LANESBOROUGH, Mass. — After a busy season, the roads to the summit of Mount Greylock have been closed.
State Department of Conservation and Recreation Trail Coordinator Becky Barnes told the Mount Greylock Advisory Council on Wednesday night that the summit roads had been closed prior to Halloween and the park will officially close at the end of the month.
"There is a rainstorm and we have been toilet-papered before on Halloween so we want to try to close it," she said. "We close the roads early and it allows us to do some good work safely."
A Facebook post by the park had set the gates closing at 5 p.m. on Oct. 31 but there was threat of a significant rain and wind storm over Thursday night that also lead to many communities postponing trick-or-treating until Saturday.
Barnes read reservation Superintendent Travis Clairmont's report and said the mountain had an especially busy season.
The Appalachian Trail volunteers installed trail counters on a portion of the trail south of the summit. She said it recorded traffic from May 2 to Oct. 11 and counted 22,255 hikers.
Barnes said there were some gaps because the battery died and she noted the unit was not running during the Greylock Ramble on Oct. 14 during which more than 1,000 participated in the 52nd annual hike up to the summit.
She anticipated that more than 25,000 people actually hiked that portion of the trail over the course of the season.
Chairman Cosmo Catalano said although he was happy people were on the trail, these high numbers do cause damage.
"There is a reason it is all beat to hell -- there are 22,000 people on it every year. ... It's pretty dense in there sometimes," he said.
Barnes said the summit weather station is up and running but noted it is really a temporary arrangement until they can install internet at Bascom Lodge. She said when this happens, they will be able to have a live video feed on the summit.
Barnes had pages of recorded incidents and accidents on the mountain.
"A lot of them were people who just got hurt on the trail and we had to carry them out," she said.
Barnes hit some of the highlights including an sport utility vehicle rollover and, most recently, an older gentleman who slipped near the summit and needed to be carried out.
She said a couple got lost and left the trail at night. Barnes said they were traveling off-trail via cell phone flashlight.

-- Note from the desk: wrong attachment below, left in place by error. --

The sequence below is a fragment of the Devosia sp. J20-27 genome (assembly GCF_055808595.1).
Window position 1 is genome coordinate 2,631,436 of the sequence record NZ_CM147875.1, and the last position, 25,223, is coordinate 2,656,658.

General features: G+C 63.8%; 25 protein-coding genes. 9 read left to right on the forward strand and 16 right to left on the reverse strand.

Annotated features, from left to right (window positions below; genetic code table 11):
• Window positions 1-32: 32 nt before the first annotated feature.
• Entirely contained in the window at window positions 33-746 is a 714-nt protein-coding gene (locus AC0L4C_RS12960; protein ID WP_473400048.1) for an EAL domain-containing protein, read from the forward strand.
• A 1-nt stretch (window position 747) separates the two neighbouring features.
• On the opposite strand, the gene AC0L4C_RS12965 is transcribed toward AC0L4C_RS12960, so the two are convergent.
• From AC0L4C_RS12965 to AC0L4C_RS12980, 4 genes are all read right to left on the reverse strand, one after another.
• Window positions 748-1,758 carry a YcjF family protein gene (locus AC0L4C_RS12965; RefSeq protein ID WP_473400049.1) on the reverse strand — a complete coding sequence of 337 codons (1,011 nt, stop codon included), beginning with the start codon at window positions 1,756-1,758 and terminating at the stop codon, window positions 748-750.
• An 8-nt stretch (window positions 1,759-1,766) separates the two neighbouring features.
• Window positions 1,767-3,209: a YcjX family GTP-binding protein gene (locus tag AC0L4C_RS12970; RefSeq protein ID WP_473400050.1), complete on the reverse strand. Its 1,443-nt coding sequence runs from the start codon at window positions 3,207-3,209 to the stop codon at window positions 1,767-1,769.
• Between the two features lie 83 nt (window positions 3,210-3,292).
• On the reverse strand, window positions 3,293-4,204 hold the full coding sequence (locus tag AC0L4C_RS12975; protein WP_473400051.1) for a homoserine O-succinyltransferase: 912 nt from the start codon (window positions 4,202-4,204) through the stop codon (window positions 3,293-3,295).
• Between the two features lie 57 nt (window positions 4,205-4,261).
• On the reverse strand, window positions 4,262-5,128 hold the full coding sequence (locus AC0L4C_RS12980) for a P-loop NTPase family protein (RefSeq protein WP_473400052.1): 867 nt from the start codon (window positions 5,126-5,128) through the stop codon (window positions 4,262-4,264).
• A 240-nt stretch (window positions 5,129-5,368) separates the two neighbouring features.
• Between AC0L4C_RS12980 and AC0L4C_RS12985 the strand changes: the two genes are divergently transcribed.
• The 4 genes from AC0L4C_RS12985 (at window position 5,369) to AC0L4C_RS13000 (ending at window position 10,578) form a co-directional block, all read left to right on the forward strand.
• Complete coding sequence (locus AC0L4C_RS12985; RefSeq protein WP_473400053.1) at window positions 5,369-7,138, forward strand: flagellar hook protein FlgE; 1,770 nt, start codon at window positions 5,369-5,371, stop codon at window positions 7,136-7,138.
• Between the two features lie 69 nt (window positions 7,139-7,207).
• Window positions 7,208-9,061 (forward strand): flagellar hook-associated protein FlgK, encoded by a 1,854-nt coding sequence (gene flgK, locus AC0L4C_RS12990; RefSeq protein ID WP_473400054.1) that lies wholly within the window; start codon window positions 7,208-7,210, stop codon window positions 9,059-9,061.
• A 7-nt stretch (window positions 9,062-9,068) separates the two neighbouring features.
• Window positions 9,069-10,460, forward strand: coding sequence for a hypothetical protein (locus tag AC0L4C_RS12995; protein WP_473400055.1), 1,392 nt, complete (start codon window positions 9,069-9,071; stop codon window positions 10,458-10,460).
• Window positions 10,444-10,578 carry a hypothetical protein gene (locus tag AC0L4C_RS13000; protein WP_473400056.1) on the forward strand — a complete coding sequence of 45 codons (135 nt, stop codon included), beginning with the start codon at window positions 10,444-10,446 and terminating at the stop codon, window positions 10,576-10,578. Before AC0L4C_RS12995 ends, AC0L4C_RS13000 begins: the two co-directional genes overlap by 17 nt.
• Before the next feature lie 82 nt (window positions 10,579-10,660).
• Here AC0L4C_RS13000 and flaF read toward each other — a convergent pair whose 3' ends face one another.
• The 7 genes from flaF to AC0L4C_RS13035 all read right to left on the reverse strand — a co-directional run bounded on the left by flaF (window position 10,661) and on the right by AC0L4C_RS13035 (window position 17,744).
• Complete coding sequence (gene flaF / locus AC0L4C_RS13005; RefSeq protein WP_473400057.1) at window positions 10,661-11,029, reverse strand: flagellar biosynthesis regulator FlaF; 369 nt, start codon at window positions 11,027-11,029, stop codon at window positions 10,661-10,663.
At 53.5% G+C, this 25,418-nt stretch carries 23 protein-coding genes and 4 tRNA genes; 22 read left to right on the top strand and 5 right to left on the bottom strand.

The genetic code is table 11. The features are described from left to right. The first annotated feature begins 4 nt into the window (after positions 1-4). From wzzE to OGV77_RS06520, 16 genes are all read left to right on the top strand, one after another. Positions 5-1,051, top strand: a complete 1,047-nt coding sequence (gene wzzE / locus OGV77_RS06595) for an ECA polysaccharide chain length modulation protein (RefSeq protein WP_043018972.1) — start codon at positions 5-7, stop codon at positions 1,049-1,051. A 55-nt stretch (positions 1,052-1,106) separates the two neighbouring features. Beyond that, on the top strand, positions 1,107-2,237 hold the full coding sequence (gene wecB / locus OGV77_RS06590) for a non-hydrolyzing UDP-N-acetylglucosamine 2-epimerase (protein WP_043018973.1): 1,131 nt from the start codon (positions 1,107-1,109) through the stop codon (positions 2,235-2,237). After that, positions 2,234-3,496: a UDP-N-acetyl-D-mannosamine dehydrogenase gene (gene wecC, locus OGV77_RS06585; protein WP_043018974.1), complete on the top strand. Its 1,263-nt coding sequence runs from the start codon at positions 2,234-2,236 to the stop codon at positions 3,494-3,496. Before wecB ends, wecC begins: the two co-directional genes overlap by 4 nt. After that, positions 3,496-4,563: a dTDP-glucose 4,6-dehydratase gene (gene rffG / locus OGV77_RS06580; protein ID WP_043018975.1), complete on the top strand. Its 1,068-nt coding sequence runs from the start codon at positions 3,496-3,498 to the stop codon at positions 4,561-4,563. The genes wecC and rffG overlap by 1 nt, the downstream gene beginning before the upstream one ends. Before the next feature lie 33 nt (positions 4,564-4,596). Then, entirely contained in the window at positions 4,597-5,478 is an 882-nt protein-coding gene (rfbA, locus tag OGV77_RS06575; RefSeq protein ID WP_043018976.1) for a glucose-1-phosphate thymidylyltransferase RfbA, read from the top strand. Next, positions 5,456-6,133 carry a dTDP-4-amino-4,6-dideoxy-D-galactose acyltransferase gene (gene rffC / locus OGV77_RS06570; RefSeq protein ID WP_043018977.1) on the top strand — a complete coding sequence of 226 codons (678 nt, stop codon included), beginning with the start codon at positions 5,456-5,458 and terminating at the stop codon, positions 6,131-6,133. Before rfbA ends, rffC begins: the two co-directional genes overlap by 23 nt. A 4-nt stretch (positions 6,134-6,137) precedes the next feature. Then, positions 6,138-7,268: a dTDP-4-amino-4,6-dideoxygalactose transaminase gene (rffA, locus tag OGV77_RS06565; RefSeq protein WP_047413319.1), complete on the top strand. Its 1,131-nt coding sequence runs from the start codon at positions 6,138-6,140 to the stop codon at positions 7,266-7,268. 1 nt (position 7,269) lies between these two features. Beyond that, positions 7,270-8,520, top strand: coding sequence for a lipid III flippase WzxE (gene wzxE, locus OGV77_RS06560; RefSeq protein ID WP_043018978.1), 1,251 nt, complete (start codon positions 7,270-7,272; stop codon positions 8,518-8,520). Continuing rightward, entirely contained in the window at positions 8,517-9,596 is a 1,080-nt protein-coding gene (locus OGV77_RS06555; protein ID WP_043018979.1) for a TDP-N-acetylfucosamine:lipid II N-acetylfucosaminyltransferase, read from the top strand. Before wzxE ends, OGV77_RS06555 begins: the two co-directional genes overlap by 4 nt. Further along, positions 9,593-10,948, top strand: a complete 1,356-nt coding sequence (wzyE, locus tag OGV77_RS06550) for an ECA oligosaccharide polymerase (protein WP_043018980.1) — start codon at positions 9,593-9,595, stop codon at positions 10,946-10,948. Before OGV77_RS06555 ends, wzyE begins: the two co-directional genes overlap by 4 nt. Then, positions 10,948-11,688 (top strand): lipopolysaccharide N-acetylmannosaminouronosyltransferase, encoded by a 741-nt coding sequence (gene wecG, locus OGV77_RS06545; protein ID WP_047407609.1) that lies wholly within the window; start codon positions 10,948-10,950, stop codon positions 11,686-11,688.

"They got to the point where there was a vista and they could see the lights of Pittsfield so they decided to walk off the ledge that goes straight down a cliff," she said. "I hiked in around 11 and found them. They were OK."
She said there was a serious drift bike accident and a group of 10 riders drove down Notch Road.
"We tried to stop them but they didn't listen and one ended up crashing and was injured," she said.
Drift bikes are essentially adult big wheels and Barnes said there are plenty of videos on YouTube of riders dangerously flying down Mount Greylock.
She said they have the same problem with long-boarders.
On a lighter and stranger note, Barnes reported an illegal dumping incident in the Notch Road parking lot of more than 50 gallons of Dunkin' Donuts muffins, doughnuts, and bagels.
At the beginning of the meeting, Catalano said the council will need a new state-appointed member with member Michael Coyne stepping down.
"So put your thinking caps on we will have to think of someone," he said. "I think we should come up with some names."
The council would like to have a solid list by its January meeting. The advisory councils meets four times a year.
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Mayor Tyer Reviving 'At Home in Pittsfield' Program
By Brittany PolitoiBerkshires Staff
PITTSFIELD, Mass. — More than a year after it was rejected by the City Council, Mayor Linda Tyer has revived her At Home housing renovation program.
The initiative was referred on Tuesday to the subcommittee of Economic and Community Development. Tyer is asking for appropriation of $500,000 from the Pittsfield Economic Development Fund for the residential Exterior Home Improvement Loan Program.
The mayor pitched this program in February 2019 to help eligible residents improve their homes. This program would will provide zero-interest loans to residents for undertaking certain home improvement projects in an effort to improve the housing stock in the city.
Tyer originally asked for $250,000 from the General Electric account to kickstart the program so that homeowners could then get loans of up to 10 percent of the appraised value after renovations or a maximum of $20,000.
On Friday morning, the Massachusetts Interscholastic Athletic Association released the sport-specific modifications that on Thursday unanimously were approved by the association’s COVID-19 Task Force. click for more
The MIAA Board of Directors Wednesday morning approved a plan that moves football and other sports the commonwealth considers at a high-risk for COVID-19 transmission to a newly created Fall II season that will be wedged between the winter and spring. click for more
Once the tallest elm in New England, the more than 200-year-old tree is now missing at least 10 foot section from his topmost branches from a combination of a weak trunk and winds from Tropical Storm Isaias that blew through the region Tuesday.
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